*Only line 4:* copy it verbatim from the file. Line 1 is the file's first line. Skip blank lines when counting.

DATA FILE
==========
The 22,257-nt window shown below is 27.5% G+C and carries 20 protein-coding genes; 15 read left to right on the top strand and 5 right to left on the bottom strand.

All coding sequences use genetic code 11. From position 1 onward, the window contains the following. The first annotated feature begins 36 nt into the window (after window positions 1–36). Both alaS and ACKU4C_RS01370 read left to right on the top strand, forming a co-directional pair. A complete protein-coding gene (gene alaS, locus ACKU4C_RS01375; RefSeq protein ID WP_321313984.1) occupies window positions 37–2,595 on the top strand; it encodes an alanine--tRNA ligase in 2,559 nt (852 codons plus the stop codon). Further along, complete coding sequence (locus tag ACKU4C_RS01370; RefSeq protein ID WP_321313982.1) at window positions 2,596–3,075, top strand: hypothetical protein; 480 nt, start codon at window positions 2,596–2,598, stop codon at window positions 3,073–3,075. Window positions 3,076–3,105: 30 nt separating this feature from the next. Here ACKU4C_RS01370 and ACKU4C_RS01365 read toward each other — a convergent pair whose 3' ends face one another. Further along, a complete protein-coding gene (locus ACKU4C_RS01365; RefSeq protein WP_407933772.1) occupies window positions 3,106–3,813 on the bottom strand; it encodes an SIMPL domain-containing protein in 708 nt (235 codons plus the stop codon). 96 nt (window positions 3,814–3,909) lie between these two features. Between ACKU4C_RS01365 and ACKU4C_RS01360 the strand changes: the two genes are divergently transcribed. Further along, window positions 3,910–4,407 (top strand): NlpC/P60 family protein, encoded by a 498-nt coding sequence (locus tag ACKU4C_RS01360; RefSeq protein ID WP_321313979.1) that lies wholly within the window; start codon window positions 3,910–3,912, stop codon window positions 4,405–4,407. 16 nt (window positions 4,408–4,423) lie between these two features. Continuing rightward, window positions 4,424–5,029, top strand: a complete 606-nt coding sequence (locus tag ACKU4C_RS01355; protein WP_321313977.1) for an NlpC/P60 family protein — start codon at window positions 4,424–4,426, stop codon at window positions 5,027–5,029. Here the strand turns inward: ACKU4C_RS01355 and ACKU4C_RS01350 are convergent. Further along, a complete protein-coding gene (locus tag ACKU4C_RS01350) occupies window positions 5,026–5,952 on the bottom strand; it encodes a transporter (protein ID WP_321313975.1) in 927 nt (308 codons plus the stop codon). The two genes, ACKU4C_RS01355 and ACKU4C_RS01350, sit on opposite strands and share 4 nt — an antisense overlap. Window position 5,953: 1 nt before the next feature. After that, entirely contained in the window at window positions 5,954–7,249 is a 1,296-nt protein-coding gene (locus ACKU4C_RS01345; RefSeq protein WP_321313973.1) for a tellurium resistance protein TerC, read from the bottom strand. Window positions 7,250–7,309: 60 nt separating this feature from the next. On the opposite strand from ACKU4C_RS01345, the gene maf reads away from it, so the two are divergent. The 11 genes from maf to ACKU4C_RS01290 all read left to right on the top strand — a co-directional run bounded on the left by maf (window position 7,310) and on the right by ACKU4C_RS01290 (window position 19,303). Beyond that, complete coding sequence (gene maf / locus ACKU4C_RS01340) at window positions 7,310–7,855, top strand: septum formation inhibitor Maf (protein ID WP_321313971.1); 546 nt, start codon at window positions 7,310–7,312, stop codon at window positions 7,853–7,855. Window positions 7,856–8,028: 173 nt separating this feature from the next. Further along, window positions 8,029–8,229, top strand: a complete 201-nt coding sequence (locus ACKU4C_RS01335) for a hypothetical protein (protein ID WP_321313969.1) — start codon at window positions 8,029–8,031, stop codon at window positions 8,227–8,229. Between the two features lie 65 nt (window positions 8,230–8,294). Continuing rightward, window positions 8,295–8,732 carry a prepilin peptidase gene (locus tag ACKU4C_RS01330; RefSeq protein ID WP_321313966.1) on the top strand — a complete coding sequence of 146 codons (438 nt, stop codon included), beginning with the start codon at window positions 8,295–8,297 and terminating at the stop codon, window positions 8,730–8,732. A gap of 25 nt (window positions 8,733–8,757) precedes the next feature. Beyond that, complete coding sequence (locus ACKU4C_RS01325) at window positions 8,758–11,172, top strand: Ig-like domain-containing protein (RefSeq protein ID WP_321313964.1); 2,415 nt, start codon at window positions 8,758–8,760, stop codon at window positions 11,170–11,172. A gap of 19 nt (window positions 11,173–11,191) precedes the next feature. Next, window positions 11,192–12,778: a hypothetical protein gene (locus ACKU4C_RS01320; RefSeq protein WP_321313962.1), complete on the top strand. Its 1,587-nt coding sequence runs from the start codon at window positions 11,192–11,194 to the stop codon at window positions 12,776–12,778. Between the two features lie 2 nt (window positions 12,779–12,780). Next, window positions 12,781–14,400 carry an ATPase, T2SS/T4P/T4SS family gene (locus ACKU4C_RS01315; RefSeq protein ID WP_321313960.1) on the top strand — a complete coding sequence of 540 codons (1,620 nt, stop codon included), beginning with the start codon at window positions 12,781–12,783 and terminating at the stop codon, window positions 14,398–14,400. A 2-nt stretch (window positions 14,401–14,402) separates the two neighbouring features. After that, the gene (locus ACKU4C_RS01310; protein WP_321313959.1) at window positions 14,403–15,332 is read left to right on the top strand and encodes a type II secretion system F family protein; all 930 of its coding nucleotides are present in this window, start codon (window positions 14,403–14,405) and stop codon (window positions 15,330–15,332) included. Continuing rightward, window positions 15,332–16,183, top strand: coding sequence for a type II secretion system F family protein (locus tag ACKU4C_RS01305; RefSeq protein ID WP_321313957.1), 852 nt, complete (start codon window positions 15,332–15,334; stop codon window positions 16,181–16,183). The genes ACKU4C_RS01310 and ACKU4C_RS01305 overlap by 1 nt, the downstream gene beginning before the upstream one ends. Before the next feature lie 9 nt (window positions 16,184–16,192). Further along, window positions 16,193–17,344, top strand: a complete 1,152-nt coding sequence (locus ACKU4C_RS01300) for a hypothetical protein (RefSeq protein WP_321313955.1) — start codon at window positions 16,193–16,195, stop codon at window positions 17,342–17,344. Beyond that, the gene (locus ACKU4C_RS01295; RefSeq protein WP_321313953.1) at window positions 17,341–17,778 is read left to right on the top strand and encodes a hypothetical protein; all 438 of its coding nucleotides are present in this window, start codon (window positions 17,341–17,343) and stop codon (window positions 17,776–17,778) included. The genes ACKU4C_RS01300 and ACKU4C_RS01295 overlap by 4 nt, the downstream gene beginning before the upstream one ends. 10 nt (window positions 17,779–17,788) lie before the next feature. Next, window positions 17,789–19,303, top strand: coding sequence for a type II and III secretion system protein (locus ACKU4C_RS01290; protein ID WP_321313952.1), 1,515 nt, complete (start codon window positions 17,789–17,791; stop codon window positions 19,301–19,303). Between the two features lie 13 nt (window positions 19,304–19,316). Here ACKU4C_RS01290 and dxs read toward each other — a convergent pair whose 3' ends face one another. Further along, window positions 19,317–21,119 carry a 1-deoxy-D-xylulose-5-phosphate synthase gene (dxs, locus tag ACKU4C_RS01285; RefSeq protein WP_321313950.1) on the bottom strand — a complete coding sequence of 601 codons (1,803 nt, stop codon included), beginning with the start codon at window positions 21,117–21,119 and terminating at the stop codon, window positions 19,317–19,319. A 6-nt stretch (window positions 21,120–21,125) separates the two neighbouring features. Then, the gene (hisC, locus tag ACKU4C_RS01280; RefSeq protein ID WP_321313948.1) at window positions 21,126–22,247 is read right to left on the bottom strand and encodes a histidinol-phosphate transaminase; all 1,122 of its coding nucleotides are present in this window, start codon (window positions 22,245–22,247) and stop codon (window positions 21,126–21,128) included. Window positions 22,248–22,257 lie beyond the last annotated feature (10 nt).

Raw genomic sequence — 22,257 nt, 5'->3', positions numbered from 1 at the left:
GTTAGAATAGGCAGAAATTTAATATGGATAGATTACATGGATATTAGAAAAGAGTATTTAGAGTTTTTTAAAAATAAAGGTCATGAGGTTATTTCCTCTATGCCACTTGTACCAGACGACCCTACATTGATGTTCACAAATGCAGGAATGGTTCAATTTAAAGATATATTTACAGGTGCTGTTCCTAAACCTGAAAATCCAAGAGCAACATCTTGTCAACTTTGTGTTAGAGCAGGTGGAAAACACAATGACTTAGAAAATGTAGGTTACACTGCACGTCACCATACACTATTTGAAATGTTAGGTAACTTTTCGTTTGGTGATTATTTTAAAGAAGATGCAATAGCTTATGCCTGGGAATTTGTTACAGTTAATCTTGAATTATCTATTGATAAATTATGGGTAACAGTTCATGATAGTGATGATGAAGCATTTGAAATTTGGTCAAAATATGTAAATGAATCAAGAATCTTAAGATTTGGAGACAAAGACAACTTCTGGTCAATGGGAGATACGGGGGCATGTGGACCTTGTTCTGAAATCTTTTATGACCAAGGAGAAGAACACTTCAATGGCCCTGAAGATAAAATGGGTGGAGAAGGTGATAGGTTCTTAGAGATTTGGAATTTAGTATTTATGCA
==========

GTTAGAATAGGCAGAAATTTAATATGGATAGATTACATGGATATTAGAAAAGAGTATTTAGAGTTTTTTAAAAATAAAGGTCATGAGGTTATTTCCTCTATGCCACTTGTACCAGACGACCCTACATTGATGTTCACAAATGCAGGAATGGTTCAATTTAAAGATATATTTACAGGTGCTGTTCCTAAACCTGAAAATCCAAGAGCAACATCTTGTCAACTTTGTGTTAGAGCAGGTGGAAAACACAATGACTTAGAAAATGTAGGTTACACTGCACGTCACCATACACTATTTGAAATGTTAGGTAACTTTTCGTTTGGTGATTATTTTAAAGAAGATGCAATAGCTTATGCCTGGGAATTTGTTACAGTTAATCTTGAATTATCTATTGATAAATTATGGGTAACAGTTCATGATAGTGATGATGAAGCATTTGAAATTTGGTCAAAATATGTAAATGAATCAAGAATCTTAAGATTTGGAGACAAAGACAACTTCTGGTCAATGGGAGATACGGGGGCATGTGGACCTTGTTCTGAAATCTTTTATGACCAAGGAGAAGAACACTTCAATGGCCCTGAAGATAAAATGGGTGGAGAAGGTGATAGGTTCTTAGAGATTTGGAATTTAGTATTTATGCA